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Sycorax, Cyber Queen of Qamara

Sandra Bargman is terrific as the title character of this ambitious fantasia about the unseen witch from “The Tempest” given an underwhelming production.

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Hui-Shan Yong, Lauren Capkanis as Young Sycorax and Sandra Bargman in the title role of “Sycorax, Cyber Queen of Qamara” (Photo credit: Al Foote III)

[avatar user=”Darryl Reilly” size=”96″ align=”left” ] Darryl Reilly, Critic[/avatar]Delightfully growling in a quasi-Middle Eastern accent, her head encased in a babushka, plastered with makeup, wearing a flowing robe and hobbling on a cane, Sandra Bargman is terrific as the title character and anchor of Sycorax, Cyber Queen of Qamara. It’s playwright Fengar Gael’s cheeky fantasia that tells of this unseen witch from William Shakespeare’s The Tempest.

Ms. Bargman is so hilarious, sly, and overly dramatic though achieving a fully realized characterization that one wishes this was a solo show showcasing her commanding talents. Unfortunately, it’s a problematic play given an ineffective production.

Ms. Gael’s loopy conceit is that Sycorax is in the present setting the record straight and reenacting her past through the use of avatars representing her younger self and other integral characters that she manipulates with a hand- held remote control. There are cranky references to Wikipedia and the Internet.

The Cast of “Sycorax, Cyber Queen of Qamara” (Photo credit: Al Foote III)

In 16th century Muslim Algiers, the young Sycorax is married off to an old man by her parents. Since his constant desire for intercourse doesn’t lead to childbirth it is arranged that each of his six sons will have sex with her on successive nights, so she won’t be dreadfully believed to be barren. She becomes pregnant and then a tribunal exiles her due to her propensity for witchcraft that involves summoning plague-ridden rats. After arriving on a far-off island, she gives birth to Caliban, creates the sprightly Ariel and conjures up a menagerie of helpful animals. There are sexual shenanigans between her, Ariel and Caliban in varying combinations. Prospero and his daughter Miranda arrive after a shipwreck and clashes occur.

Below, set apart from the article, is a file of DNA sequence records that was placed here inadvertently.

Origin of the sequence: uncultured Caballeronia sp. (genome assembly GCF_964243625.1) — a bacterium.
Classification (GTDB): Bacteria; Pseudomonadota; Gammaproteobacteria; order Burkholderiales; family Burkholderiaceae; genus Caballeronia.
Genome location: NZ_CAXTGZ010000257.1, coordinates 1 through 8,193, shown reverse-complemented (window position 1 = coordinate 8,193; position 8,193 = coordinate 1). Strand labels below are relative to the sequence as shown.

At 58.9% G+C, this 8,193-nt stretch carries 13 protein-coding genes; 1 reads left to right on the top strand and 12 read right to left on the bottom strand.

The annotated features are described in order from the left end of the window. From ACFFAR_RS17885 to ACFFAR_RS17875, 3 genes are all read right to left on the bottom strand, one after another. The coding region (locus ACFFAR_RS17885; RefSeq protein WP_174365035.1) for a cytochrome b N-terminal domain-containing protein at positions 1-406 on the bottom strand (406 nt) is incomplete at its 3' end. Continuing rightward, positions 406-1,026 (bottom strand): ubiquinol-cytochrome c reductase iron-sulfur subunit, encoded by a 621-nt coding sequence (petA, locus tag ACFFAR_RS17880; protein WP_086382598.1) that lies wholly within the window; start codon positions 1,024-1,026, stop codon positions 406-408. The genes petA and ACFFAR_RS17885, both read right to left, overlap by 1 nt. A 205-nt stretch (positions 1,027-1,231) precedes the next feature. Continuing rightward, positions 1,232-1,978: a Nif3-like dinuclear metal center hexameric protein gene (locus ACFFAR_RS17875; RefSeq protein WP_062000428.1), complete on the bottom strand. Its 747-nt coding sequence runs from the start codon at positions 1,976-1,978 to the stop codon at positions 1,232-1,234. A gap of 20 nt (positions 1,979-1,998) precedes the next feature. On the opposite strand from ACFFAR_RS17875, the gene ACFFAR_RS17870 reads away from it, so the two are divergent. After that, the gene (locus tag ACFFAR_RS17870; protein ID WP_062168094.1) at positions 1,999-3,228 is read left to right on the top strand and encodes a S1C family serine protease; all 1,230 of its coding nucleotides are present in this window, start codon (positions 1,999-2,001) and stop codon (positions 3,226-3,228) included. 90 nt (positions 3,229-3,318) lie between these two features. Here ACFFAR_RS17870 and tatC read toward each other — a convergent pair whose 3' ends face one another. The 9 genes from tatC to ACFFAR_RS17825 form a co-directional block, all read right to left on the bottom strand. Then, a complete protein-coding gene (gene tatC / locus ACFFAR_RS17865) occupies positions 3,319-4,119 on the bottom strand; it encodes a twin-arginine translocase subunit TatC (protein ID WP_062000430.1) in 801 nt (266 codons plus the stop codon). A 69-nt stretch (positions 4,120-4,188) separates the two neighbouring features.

Director Joan Kane isn’t able to successfully translate Gael’s fanciful and ambitious scenario to the stage. The off-kilter gee whiz tone is more appropriate for a children’s theater matinee rather than a sensual epic. Ms. Kane’s blocking on the contained space is relatively effective but the pacing becomes sluggish. Most egregious is that Bargman often sits off to the side on a swivel chair at a desk adorned with crows, commenting and narrating. A cylindrical curtain is in the way obscuring her and if one is sitting in front of it, one must crane back and forth to see her.

G. Warren Stiles scenic design is chiefly autumnal felt-looking curtains suggesting the shape of minarets that get pulled to suggest differing locations, as well as some hanging vintage lanterns. The rats are cool. Kathryn Lieber’s projection design is a minimal affair mostly of the shapes of tree branches. Costume designer Jeff Sturdivant’s decent creations ably suggest a fantastical dimension. Bruce A! Kraemer’s lighting design is solid and sound designer Ian Wehrle efforts are clear. The totality of these elements is professional but underwhelming.

Michael Pichardo as Caliban and Nick Giedris as Ariel in a scene from “Sycorax, Cyber Queen of Qamara” (Photo credit: Al Foote III)

Lauren Capkanis is spirited as the young Sycorax. Singing and dancing with flair, Nick Giedris is a lively and witty Ariel. The ensemble of Kelly D. Cooper, Hui-Shan Yong, Taylor Graves, Michael Pichardo, and Brianna Fernandez all energetically embrace their roles several of which require a great deal of time wearing striped body suits and animal masks.

Sycorax, Cyber Queen of Qamara does have some fascinating sequences but not enough of them.

Sycorax, Cyber Queen of Qamara (through November 18, 2018)

Ego Actus

HERE Arts Center, 145 6th Avenue, in Manhattan

For tickets, call 212 352 3101 or visit

Running time: 75 minutes with no intermission

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